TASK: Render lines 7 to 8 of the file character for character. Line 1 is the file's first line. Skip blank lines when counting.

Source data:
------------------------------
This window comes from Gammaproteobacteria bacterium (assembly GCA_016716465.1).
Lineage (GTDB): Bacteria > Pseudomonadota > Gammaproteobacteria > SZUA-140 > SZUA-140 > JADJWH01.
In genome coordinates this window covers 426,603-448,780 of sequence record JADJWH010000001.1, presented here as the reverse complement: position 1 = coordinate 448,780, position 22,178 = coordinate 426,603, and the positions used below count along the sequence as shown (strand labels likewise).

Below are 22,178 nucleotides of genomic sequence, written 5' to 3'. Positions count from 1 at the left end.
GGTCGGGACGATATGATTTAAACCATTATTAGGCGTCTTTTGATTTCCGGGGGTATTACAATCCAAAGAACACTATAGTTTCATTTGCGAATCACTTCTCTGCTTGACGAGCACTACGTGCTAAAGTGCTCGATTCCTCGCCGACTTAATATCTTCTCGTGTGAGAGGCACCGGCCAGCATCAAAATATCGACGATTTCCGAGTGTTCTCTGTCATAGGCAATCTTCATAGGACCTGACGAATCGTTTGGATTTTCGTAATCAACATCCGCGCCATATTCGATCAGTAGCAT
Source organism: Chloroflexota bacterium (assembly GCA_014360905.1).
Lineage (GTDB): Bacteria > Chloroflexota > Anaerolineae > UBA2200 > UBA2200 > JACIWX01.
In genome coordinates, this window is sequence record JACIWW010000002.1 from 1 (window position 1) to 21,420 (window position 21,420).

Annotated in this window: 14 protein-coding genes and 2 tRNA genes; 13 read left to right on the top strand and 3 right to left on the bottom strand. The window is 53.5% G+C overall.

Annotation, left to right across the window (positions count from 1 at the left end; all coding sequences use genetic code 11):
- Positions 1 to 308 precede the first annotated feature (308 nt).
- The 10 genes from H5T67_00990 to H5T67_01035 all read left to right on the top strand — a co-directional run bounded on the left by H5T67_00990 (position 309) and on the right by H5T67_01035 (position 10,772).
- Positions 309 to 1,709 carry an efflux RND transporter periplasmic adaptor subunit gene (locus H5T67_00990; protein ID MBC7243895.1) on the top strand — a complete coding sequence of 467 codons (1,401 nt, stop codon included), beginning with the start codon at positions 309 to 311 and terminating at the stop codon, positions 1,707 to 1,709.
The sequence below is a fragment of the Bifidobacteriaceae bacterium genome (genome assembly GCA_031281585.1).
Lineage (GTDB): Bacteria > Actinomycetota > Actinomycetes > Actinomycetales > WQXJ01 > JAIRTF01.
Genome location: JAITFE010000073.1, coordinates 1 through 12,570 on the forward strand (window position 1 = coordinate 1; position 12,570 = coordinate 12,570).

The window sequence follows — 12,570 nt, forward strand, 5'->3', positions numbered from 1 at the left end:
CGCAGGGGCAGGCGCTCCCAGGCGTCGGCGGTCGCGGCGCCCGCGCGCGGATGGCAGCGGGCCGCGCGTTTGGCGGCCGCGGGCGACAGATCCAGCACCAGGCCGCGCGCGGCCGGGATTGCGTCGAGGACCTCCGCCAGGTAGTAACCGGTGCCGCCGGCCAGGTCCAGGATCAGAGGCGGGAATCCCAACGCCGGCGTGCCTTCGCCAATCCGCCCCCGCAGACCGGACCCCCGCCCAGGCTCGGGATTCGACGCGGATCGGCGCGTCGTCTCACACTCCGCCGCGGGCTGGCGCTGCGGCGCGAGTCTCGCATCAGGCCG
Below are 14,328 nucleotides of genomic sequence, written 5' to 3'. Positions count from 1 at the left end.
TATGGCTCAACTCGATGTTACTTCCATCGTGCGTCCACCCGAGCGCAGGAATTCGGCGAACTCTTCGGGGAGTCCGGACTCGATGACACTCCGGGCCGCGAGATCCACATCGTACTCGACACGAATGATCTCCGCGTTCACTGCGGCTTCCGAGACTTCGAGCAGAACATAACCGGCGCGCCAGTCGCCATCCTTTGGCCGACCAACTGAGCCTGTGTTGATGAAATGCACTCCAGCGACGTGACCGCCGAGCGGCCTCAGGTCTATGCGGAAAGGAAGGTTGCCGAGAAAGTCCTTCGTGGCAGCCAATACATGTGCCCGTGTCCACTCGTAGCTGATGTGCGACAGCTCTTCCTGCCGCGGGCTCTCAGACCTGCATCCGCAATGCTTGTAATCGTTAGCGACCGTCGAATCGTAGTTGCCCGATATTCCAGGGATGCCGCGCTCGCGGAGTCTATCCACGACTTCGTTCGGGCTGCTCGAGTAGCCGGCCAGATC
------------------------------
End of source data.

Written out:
Lineage (GTDB): Bacteria > Chloroflexota > Anaerolineae > UBA2200 > UBA2200 > JACIWX01.
In genome coordinates, this window is sequence record JACIWW010000002.1 from 1 (window position 1) to 21,420 (window position 21,420).